Good Pitch is a magical event. It brings together seven documentary filmmaking teams with foundations, NGOs, philanthropists, broadcasters, brands, technology, social entrepreneurs, government, and media around leading social issues—to forge unique coalitions and campaigns around documentary films to maximize their impact and influence.

 

Sister table

We were thrilled to be joined at the by a powerful coalition of our new partner organizations: Faith in Public Life, Organizing for Action, Auburn Seminary, Groundswell, Call to Action, Muslims for Progressive Values, Jewish Social Justice Roundtable, Interfaith Center on Corporate Responsibility and Sojourners. Chicken and Egg Pictures, Impact Partners and Al Jazeera America also joined our table to share their interest in funding and broadcast support! And the Hartley Film Foundation, funder and fiscal sponsor for SISTER sent good vibes from the audience.
These organizations have committed to: convene a brain trust for SISTER’s engagement campaign, assist in curriculum development, host and invite members strategic screenings, provide web content, share web content with their membership, bring the campaign to Catholic and secular universities, provide media training for the filmmakers, and connect SISTER with potential film and campaign funders.
While multiple organizations will collaborate on the above, several specific initiatives bare mentioning. Organizing for Action will screen SISTER in hotspots of the 2014 midterm elections, Call to Action will use the film to mobilize progressive Catholics who are not currently involved in Church reform work, and Muslims for Progressive Values will use the film in their in trainings on organizing for women’s equality in Islam.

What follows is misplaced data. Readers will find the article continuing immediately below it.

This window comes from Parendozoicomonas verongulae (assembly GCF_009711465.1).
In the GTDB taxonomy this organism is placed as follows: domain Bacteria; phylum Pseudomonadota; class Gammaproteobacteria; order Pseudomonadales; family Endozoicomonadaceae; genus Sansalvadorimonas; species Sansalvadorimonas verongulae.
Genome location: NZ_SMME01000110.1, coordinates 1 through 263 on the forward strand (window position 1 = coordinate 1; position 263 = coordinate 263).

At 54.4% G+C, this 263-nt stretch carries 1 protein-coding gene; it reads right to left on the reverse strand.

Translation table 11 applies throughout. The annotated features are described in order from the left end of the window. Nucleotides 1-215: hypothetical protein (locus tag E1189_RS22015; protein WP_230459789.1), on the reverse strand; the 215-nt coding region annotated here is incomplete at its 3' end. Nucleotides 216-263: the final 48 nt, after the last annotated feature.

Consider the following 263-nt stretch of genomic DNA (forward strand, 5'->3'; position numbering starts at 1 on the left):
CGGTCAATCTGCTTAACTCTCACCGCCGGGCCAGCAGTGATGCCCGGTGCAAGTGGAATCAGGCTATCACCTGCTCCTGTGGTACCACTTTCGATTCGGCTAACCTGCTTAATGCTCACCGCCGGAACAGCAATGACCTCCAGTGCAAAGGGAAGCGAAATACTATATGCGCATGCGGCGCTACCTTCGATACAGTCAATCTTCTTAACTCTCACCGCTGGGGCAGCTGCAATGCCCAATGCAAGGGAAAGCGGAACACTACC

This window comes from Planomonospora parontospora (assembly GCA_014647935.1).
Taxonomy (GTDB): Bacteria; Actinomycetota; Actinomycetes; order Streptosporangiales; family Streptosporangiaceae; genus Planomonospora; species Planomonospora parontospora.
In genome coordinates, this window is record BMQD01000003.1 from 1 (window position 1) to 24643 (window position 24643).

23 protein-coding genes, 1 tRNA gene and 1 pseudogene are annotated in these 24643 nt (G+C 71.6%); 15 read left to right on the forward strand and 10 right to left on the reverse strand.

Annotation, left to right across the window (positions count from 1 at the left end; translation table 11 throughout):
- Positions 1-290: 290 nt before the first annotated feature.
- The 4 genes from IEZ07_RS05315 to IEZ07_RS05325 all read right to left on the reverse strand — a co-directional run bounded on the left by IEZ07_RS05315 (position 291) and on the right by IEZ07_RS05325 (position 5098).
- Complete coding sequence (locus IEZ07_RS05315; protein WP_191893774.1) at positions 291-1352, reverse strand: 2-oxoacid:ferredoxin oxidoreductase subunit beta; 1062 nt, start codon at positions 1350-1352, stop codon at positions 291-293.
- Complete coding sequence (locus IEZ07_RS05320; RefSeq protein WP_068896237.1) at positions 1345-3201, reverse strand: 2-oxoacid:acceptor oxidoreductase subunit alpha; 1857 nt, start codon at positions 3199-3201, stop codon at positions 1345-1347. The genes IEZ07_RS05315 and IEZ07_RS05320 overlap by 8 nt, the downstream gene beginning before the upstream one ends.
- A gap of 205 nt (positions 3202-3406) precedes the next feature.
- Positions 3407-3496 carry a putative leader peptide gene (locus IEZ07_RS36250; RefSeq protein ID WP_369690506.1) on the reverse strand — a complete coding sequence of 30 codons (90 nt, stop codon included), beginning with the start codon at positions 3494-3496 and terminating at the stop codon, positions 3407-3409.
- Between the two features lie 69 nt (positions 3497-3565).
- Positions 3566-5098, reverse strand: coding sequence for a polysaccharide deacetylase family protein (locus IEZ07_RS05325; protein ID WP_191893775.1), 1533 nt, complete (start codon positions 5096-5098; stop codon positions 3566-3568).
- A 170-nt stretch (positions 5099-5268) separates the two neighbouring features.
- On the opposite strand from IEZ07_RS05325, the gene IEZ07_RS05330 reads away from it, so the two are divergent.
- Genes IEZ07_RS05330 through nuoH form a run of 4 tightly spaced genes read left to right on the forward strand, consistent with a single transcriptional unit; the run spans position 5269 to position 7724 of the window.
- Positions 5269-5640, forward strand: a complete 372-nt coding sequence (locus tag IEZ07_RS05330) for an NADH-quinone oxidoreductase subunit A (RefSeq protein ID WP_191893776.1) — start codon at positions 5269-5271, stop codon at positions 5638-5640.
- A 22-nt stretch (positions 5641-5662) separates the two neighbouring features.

Sister Jean
Sister Jean rocked the house when it was her turn to speak: “It’s funny to see yourself in a movie when you’ve gone 75 years and nobody’s paid any attention to you.”
She summarized her take on the film this way: “It’s not about sisters really. It’s about women. It’s about women who belong to an organization that they believe in, that their parents believed in, that their grandparents believed in. But in fact, they understand all of the sudden that in this system, women’s wisdom is not appreciated. Women’s leadership is not sought. So the system is missing half of the world, and it’s got to catch up.”
Sister GP Donors
Kat White of KatLei Productions made waves when she stepped up to the mic pledging 10% of our finishing costs for the film or $20,000! Chaz Ebert of the Roger and Chaz Ebert Foundation pledged $5k to the film! And Kat and Chaz were joined by two individual philanthropists each pledging $3k in support. Thank you to all of our supporters! With your help, we will finish this film and make an impact!
To check out more photographs from Good Pitch, visit our gallery on Facebook!
Sister FB Gallery